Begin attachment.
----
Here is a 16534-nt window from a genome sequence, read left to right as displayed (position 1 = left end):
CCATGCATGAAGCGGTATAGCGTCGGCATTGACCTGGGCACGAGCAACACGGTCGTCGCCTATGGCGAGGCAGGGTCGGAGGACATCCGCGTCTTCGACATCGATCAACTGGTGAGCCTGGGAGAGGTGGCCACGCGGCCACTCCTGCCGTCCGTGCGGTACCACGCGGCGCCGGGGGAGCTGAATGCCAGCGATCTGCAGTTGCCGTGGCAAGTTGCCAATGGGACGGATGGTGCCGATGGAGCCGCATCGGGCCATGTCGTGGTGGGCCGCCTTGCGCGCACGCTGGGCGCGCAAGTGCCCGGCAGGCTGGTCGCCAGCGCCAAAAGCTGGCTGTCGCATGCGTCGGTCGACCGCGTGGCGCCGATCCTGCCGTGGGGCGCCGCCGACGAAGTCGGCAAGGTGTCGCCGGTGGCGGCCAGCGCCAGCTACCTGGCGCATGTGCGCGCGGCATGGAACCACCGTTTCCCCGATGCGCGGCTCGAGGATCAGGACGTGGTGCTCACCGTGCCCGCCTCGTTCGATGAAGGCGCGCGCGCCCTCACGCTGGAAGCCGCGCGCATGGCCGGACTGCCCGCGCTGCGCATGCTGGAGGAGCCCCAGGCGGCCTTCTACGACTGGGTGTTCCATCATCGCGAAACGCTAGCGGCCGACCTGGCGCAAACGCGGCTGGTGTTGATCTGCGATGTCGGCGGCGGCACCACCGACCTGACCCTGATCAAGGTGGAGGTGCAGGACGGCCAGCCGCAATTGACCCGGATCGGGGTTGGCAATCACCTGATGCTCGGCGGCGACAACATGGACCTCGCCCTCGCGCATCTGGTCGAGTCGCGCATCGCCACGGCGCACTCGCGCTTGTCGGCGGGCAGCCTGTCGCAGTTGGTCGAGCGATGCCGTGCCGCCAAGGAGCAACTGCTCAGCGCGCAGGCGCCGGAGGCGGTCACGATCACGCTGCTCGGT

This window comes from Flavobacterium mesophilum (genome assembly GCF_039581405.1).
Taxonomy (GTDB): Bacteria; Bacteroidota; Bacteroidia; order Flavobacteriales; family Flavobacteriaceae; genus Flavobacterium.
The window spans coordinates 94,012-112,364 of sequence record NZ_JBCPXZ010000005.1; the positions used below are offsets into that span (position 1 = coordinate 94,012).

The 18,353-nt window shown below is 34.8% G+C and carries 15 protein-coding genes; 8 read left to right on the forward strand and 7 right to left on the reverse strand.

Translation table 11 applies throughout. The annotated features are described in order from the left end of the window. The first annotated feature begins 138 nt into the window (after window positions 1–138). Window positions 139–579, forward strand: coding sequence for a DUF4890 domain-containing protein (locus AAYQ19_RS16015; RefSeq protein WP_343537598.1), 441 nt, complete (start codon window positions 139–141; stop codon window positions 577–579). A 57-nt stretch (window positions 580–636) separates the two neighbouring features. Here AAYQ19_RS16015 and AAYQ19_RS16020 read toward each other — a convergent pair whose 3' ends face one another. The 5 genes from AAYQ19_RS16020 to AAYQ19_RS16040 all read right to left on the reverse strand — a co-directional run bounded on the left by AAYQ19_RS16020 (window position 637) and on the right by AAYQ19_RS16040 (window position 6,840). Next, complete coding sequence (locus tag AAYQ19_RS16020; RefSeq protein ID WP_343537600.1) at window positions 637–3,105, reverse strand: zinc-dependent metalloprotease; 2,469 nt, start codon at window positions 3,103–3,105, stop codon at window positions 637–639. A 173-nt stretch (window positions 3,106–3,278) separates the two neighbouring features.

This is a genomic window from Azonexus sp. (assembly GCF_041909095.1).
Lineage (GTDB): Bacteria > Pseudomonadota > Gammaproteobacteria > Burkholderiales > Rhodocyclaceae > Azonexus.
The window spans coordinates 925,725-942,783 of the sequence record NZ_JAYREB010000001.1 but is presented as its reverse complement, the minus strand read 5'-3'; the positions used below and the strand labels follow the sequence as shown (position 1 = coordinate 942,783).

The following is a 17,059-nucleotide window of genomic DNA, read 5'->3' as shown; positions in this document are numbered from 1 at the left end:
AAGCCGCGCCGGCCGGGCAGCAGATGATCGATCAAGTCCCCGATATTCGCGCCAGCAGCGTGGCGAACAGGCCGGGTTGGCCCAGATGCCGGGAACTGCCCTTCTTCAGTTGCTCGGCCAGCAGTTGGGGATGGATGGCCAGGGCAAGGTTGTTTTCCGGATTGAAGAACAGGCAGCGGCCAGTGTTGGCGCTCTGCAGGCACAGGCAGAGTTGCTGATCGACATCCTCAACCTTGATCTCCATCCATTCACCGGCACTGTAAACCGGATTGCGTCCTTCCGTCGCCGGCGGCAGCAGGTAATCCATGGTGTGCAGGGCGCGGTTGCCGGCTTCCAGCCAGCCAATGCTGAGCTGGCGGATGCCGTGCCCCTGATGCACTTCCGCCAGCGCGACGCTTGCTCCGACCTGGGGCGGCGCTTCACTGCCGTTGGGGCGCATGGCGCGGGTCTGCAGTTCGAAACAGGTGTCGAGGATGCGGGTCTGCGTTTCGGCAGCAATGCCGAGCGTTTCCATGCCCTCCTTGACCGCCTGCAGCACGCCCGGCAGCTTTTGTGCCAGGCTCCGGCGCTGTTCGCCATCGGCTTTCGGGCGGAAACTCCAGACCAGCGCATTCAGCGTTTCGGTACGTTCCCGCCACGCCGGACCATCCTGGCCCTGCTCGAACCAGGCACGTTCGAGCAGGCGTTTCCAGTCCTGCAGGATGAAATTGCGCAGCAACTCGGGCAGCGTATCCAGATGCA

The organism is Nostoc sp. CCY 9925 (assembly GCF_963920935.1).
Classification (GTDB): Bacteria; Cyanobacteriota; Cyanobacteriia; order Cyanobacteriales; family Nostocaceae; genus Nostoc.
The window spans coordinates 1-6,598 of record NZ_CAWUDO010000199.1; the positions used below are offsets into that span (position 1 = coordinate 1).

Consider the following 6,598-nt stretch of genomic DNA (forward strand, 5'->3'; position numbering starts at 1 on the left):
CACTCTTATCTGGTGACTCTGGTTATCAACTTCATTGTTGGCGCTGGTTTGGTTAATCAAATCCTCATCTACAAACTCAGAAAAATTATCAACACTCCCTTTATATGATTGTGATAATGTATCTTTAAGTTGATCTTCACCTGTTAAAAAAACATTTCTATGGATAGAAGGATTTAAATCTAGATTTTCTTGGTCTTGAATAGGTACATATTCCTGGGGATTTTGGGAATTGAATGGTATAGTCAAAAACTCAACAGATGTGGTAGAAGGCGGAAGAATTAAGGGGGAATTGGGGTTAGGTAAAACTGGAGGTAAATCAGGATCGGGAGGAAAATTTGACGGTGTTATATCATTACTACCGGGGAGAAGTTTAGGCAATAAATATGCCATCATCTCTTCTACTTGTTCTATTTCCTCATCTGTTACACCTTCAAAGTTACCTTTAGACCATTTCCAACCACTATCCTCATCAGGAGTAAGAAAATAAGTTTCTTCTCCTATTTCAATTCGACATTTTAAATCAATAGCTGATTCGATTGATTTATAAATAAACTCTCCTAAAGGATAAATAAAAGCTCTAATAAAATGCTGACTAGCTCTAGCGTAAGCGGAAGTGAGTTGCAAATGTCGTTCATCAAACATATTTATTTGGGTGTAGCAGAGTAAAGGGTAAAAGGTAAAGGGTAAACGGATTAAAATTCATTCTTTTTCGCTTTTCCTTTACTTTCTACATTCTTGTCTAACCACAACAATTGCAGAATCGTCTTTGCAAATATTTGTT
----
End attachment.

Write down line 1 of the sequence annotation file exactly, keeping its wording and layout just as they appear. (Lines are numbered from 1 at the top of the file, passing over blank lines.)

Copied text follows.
Here is a 16534-nt window from a genome sequence, read left to right as displayed (position 1 = left end):